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INDIANAPOLIS — Two area apartment complexes are without water as of Thursday. Citizens Energy shut off their utilities following lofty, unpaid bills from the property’s ownership.

“What irritates me the most is what did they do with my money?” questioned Adam Niemiec, a tenant and disabled veteran. “I know the water company doesn’t turn your water off if you don’t pay the bill for just one or two months.”

The first location is Berkley Commons in Perry Township. The other is Capital Place on Indy’s south side. Citizens made the tough decision to cut the water off at each location. They have been speaking with building ownership, and trying to come to a solution.

“They had until this Thursday to respond with a payment,” explained Dan Considine, a spokesperson for Citizens Energy. “These are very large, outstanding bills, and we can’t continue. We were in contact with the management company yesterday as late as late afternoon and early evening. We did not receive a reply to what we had proposed for a payment arrangement and down payment. There are some other complexes as well that we haven’t notified of disconnection as well.”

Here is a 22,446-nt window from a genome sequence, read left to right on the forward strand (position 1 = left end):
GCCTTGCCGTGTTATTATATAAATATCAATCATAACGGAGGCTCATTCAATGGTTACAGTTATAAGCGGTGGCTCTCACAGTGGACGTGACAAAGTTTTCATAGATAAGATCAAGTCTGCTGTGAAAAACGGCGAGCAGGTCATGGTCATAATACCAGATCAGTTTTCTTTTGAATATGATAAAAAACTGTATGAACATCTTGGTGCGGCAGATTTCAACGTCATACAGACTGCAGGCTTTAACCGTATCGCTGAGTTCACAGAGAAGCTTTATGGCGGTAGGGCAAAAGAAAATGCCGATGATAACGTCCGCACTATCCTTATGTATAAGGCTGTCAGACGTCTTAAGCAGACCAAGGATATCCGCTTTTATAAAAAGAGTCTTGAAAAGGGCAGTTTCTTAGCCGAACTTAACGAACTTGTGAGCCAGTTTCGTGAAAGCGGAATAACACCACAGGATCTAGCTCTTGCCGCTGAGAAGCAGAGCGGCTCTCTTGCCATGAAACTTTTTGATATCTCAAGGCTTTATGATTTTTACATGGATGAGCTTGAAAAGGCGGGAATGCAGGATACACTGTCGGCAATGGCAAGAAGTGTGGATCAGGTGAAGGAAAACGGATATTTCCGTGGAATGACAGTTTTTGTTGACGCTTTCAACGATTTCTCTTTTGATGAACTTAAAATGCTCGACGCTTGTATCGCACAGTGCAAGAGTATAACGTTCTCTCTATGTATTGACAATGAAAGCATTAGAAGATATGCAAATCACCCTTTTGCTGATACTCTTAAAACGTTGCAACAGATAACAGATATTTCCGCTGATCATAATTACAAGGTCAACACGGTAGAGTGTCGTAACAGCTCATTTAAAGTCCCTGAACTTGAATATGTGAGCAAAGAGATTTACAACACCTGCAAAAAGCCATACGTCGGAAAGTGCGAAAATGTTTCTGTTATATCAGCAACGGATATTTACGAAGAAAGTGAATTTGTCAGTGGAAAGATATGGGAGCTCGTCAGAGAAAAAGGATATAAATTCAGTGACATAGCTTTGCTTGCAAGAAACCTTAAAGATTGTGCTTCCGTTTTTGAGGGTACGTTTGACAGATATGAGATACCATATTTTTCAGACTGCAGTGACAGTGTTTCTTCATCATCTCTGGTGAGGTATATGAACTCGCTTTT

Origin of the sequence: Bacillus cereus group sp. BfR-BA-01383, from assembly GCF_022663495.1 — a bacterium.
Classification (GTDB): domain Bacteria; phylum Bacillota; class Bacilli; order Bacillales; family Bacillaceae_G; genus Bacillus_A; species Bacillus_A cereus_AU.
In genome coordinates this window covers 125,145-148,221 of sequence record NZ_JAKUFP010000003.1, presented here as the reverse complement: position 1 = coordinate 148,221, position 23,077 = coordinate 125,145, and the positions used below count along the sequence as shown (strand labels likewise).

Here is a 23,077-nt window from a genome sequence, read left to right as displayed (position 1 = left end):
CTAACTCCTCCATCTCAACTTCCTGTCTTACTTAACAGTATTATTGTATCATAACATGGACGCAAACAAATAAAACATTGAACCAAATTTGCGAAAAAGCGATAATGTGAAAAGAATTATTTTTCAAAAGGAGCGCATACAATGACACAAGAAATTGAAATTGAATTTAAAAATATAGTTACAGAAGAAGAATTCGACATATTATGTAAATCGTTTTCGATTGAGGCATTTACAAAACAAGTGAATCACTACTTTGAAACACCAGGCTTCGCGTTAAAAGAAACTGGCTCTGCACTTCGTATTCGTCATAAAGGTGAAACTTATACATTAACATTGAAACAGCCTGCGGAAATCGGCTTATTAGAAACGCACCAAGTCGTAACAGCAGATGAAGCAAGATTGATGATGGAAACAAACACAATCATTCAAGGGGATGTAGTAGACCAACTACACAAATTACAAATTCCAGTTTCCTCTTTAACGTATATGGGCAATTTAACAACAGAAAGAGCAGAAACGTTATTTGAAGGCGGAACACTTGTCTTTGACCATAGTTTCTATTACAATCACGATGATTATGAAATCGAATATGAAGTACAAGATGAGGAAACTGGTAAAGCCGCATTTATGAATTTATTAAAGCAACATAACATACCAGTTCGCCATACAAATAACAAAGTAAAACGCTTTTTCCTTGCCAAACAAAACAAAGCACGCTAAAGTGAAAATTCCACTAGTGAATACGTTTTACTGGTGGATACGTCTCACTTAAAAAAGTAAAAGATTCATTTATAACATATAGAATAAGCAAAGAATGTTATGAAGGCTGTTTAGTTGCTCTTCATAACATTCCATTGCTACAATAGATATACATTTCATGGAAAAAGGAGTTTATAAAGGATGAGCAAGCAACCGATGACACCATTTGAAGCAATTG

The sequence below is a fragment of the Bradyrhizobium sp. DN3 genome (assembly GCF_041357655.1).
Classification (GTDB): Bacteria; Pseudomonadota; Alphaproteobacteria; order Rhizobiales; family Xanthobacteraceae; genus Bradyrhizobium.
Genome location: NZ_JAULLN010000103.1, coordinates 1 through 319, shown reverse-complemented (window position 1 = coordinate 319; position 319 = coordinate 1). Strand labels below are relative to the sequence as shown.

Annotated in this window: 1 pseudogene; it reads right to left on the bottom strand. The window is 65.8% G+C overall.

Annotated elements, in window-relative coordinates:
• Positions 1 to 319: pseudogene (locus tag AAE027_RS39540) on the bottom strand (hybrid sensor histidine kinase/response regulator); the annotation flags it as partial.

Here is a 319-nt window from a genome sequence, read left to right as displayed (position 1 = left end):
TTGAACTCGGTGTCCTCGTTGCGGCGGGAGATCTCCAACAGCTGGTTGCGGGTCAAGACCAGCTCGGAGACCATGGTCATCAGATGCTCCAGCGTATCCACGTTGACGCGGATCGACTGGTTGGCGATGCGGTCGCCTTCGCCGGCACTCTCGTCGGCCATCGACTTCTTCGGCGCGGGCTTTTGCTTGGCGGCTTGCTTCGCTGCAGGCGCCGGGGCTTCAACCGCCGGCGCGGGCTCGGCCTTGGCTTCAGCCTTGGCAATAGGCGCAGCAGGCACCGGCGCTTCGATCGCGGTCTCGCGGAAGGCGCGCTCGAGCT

Tenants are furious. Water bill payments are lumped into their rent checks. Niemiec says the company has long neglected the residents at Berkley Commons.

“I’ve got mouse turds and urine underneath my sink and under my cabinets. There’s holes in the walls that they just didn’t fix. When my air conditioning runs, I have rust and mold that run down the wall. I’ve told them about this several times,” explained Niemiec.

“In the summer, when my air conditioning went down, they said it’s not an emergency, so they don’t have to get to it right away. My apartment was 92 degrees for three days.”

The Marion County Health Department has now stepped in and issued a 24-hour emergency notice violation to the company.

Another tenant, Don Houser, filed an emergency petition in small claims court in Perry Township. The hearing is on Friday. He hopes it will help to get the water back on.

“I called the management company yesterday asking if I would have water. I spoke to someone in the leasing office, and they told me, ‘Yes, you will have water tomorrow,’” described Houser, “They haven’t been there all day today. It’s locked up, and the lights are shut off. If you peek in the window you can see that there are boxes on desks. It makes you wonder, are they fleeing?”

These apartment complexes are home to dozens of children. The Perry Township school district is working through their student services department to access how they can help. This may be clean clothes or food during this time.